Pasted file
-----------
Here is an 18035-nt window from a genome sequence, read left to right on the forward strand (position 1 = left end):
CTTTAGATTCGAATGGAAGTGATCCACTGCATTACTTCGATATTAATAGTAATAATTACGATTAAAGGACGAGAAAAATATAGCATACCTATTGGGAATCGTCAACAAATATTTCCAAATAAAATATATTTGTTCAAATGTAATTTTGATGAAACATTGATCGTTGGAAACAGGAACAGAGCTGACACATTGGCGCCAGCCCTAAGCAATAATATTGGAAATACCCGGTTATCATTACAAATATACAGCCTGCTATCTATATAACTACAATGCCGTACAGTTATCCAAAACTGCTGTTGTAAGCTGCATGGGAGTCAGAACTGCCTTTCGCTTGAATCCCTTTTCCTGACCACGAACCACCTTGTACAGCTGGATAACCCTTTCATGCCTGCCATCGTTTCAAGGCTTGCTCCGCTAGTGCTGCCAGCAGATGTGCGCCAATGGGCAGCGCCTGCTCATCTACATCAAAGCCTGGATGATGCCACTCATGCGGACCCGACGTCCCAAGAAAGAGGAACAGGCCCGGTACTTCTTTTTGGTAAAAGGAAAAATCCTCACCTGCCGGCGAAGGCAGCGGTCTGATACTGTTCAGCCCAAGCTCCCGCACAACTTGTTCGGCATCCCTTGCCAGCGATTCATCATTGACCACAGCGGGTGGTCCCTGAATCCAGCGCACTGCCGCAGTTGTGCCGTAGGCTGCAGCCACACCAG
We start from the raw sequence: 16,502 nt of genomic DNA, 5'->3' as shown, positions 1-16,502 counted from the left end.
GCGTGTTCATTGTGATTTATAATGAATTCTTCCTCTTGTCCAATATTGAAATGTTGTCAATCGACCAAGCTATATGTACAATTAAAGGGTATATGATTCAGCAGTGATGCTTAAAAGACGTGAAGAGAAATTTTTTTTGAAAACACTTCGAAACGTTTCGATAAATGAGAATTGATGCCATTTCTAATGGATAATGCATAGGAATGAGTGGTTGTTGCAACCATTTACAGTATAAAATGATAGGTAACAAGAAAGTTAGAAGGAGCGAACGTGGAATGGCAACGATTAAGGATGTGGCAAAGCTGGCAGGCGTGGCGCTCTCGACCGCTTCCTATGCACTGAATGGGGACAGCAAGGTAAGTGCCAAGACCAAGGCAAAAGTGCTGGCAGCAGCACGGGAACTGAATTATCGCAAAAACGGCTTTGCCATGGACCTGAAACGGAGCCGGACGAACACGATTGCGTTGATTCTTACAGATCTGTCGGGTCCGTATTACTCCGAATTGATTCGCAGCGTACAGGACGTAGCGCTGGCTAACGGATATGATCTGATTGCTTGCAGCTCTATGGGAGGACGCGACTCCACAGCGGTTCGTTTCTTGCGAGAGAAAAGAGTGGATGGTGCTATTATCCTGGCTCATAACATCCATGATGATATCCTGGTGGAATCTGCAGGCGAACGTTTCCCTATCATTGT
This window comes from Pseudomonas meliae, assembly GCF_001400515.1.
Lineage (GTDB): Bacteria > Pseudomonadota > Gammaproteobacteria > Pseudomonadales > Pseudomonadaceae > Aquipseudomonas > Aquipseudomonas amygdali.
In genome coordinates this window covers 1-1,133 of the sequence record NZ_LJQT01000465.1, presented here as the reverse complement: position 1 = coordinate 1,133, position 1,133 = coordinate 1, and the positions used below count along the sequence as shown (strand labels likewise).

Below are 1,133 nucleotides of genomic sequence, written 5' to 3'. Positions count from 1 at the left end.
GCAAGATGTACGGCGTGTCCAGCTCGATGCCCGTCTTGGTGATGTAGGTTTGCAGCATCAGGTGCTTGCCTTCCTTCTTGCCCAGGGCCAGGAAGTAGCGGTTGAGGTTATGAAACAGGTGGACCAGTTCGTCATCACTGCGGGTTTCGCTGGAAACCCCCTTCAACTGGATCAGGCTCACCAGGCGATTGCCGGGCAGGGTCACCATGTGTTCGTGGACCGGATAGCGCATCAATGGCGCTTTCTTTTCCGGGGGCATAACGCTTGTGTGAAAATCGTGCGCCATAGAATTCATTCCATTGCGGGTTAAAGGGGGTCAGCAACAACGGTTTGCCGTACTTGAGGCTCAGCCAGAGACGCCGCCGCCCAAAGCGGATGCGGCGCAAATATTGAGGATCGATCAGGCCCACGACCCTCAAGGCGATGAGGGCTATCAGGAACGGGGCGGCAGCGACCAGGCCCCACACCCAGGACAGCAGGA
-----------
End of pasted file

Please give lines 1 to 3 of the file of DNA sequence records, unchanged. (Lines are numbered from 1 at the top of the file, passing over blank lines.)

Here is an 18035-nt window from a genome sequence, read left to right on the forward strand (position 1 = left end):
CTTTAGATTCGAATGGAAGTGATCCACTGCATTACTTCGATATTAATAGTAATAATTACGATTAAAGGACGAGAAAAATATAGCATACCTATTGGGAATCGTCAACAAATATTTCCAAATAAAATATATTTGTTCAAATGTAATTTTGATGAAACATTGATCGTTGGAAACAGGAACAGAGCTGACACATTGGCGCCAGCCCTAAGCAATAATATTGGAAATACCCGGTTATCATTACAAATATACAGCCTGCTATCTATATAACTACAATGCCGTACAGTTATCCAAAACTGCTGTTGTAAGCTGCATGGGAGTCAGAACTGCCTTTCGCTTGAATCCCTTTTCCTGACCACGAACCACCTTGTACAGCTGGATAACCCTTTCATGCCTGCCATCGTTTCAAGGCTTGCTCCGCTAGTGCTGCCAGCAGATGTGCGCCAATGGGCAGCGCCTGCTCATCTACATCAAAGCCTGGATGATGCCACTCATGCGGACCCGACGTCCCAAGAAAGAGGAACAGGCCCGGTACTTCTTTTTGGTAAAAGGAAAAATCCTCACCTGCCGGCGAAGGCAGCGGTCTGATACTGTTCAGCCCAAGCTCCCGCACAACTTGTTCGGCATCCCTTGCCAGCGATTCATCATTGACCACAGCGGGTGGTCCCTGAATCCAGCGCACTGCCGCAGTTGTGCCGTAGGCTGCAGCCACACCAG
We start from the raw sequence: 16,502 nt of genomic DNA, 5'->3' as shown, positions 1-16,502 counted from the left end.